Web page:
Friday, November 19, 2010

"The Day the Music Died"

I was on my way to work this morning and the song American Pie by Don McLean came on the radio. I’ve always liked that song, so I’m listening to it, and then he sings at the end of the first verse, "...the day...the music...died". It hit me like a ton of bricks.

Bobby was a musician. He was innately talented, and self taught himself to play the guitar and the banjo, and damn, he was good. He never played professionally, and he didn’t like playing in front of crowds, so he never performed on a stage. In fact, the only time he played in front of a crowd was when he played at our church a couple of times. Other than that, he would usually play alone, with his brother, or with a friend. And in the past few years, before he was diagnosed, he would occasionally play along with our sons when they were practicing their instrument lessons. But my favorite time that he played was when he played for me. He took requests.

He would relax after a day at work by playing the banjo or guitar while watching television, which baffled me. I could never understand how he could successfully play a banjo while watching Diners Drive-ins and Dives. I was not a huge fan of banjo or blue grass music before I met Bobby, and really never had any interest in that type of music. But when it was him playing, I loved every note. Even when he played the tune from the movie Deliverance, which I watched with him and hated. He would play the tune just to get a reaction from me, which usually consisted of my eyes rolling, and a reiteration of how much I hated that movie. Then he would laugh. Once in a while, he even played tunes that he made up in his head, which I especially loved.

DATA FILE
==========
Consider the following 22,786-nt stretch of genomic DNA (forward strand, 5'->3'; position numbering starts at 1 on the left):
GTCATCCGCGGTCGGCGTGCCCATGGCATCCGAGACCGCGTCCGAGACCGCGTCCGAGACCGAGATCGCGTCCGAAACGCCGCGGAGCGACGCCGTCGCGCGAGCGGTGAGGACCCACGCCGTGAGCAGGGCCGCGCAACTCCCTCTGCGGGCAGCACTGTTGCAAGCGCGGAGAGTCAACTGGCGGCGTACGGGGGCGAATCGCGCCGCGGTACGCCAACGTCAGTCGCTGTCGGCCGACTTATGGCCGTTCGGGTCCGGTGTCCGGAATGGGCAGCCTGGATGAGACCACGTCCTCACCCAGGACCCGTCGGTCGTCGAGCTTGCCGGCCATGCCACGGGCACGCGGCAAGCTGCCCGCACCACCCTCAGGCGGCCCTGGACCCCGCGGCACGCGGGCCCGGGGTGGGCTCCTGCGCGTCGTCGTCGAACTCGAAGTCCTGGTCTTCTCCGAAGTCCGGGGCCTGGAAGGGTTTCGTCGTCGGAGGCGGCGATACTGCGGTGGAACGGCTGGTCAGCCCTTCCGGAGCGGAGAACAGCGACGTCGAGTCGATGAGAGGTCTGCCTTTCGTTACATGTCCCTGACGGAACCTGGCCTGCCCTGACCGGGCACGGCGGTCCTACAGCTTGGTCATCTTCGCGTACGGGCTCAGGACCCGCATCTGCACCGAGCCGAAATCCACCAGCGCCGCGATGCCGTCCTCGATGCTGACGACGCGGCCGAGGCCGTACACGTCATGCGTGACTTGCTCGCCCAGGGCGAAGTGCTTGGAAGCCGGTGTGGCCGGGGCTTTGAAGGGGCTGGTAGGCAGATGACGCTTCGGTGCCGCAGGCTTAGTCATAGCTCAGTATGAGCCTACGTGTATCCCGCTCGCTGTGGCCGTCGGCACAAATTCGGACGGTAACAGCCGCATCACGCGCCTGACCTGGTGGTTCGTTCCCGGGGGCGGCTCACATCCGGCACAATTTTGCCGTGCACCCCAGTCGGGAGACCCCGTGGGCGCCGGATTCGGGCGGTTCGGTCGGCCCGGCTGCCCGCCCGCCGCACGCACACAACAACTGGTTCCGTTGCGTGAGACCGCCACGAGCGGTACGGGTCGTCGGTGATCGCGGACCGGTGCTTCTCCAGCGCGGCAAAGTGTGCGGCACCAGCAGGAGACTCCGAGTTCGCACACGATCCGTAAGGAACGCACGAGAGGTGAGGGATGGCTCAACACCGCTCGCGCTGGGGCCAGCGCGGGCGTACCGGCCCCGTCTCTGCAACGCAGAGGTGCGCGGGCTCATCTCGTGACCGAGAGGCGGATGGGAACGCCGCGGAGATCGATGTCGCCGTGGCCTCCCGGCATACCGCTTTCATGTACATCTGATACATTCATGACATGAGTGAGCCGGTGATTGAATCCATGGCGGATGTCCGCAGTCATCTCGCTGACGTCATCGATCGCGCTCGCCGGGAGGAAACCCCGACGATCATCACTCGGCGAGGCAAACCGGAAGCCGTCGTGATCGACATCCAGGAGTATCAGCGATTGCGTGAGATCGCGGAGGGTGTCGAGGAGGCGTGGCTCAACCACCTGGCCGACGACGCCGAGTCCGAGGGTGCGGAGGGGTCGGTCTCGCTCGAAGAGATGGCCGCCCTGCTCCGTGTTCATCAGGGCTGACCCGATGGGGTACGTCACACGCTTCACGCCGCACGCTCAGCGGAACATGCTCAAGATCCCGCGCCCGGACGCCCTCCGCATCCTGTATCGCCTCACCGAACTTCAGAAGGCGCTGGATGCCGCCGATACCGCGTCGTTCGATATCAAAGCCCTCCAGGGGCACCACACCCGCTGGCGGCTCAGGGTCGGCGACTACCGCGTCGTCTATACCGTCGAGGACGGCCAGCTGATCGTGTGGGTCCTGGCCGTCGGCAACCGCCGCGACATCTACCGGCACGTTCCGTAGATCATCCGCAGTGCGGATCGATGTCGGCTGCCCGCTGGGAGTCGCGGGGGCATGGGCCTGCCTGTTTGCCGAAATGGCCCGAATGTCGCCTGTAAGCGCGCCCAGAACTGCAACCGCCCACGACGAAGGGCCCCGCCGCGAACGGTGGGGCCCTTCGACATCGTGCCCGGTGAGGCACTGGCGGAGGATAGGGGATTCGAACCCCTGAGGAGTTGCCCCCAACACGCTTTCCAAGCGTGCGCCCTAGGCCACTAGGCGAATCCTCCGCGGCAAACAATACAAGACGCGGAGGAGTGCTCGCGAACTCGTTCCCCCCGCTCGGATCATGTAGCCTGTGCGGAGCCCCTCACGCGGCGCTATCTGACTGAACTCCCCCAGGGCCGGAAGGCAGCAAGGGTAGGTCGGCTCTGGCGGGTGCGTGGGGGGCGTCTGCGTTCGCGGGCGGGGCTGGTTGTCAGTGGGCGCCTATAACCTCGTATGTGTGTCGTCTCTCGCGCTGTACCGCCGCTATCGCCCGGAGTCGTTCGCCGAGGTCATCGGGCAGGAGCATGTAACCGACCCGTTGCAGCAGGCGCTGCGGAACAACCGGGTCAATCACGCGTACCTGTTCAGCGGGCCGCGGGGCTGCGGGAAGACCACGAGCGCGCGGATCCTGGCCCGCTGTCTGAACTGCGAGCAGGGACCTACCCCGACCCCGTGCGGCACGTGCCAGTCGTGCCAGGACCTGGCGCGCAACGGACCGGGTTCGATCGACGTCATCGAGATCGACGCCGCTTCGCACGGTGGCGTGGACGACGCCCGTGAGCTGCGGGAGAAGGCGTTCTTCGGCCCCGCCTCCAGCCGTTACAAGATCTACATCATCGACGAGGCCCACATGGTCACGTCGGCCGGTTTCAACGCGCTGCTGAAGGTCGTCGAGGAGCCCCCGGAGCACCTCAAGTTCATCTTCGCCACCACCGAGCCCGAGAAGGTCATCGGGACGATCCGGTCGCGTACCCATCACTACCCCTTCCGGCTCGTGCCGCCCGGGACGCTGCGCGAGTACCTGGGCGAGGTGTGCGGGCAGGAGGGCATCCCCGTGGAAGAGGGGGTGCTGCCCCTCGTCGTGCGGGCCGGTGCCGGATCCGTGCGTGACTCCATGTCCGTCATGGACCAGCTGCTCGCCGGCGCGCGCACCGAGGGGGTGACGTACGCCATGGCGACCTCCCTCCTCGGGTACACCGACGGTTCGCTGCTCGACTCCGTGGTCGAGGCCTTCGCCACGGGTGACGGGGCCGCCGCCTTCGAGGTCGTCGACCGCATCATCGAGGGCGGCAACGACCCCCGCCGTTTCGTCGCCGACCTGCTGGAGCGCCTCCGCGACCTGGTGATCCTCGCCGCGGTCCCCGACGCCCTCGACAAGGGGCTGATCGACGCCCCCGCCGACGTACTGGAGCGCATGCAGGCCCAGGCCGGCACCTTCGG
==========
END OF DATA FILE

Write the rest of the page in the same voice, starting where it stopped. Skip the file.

I remember shortly after he was diagnosed, I was making dinner and around the corner in the family room he was sitting on the couch playing his guitar. He wasn’t playing any song in particular, but it was the familiar finger-picking and strumming that I loved hearing. And I started to cry. I did not let him see me cry, because I didn’t want to upset him, but I couldn’t bear the thought of never hearing him play again. So I tried to memorize the sound in my head.

Unfortunately, there are no recordings that I know of in which he plays either the guitar or banjo. His banjos sit in our family room now, collecting dust. I bought myself a beginner’s banjo book, with the hopes of learning to play, but I have absolutely no musical talent whatsoever, so I’m wondering where that is going to go. My younger son, who is learning the guitar, will play his dad's guitars once in a while.

So in addition to the loss of my wonderful husband on that horrible day in April, for me, it is the day the music died.

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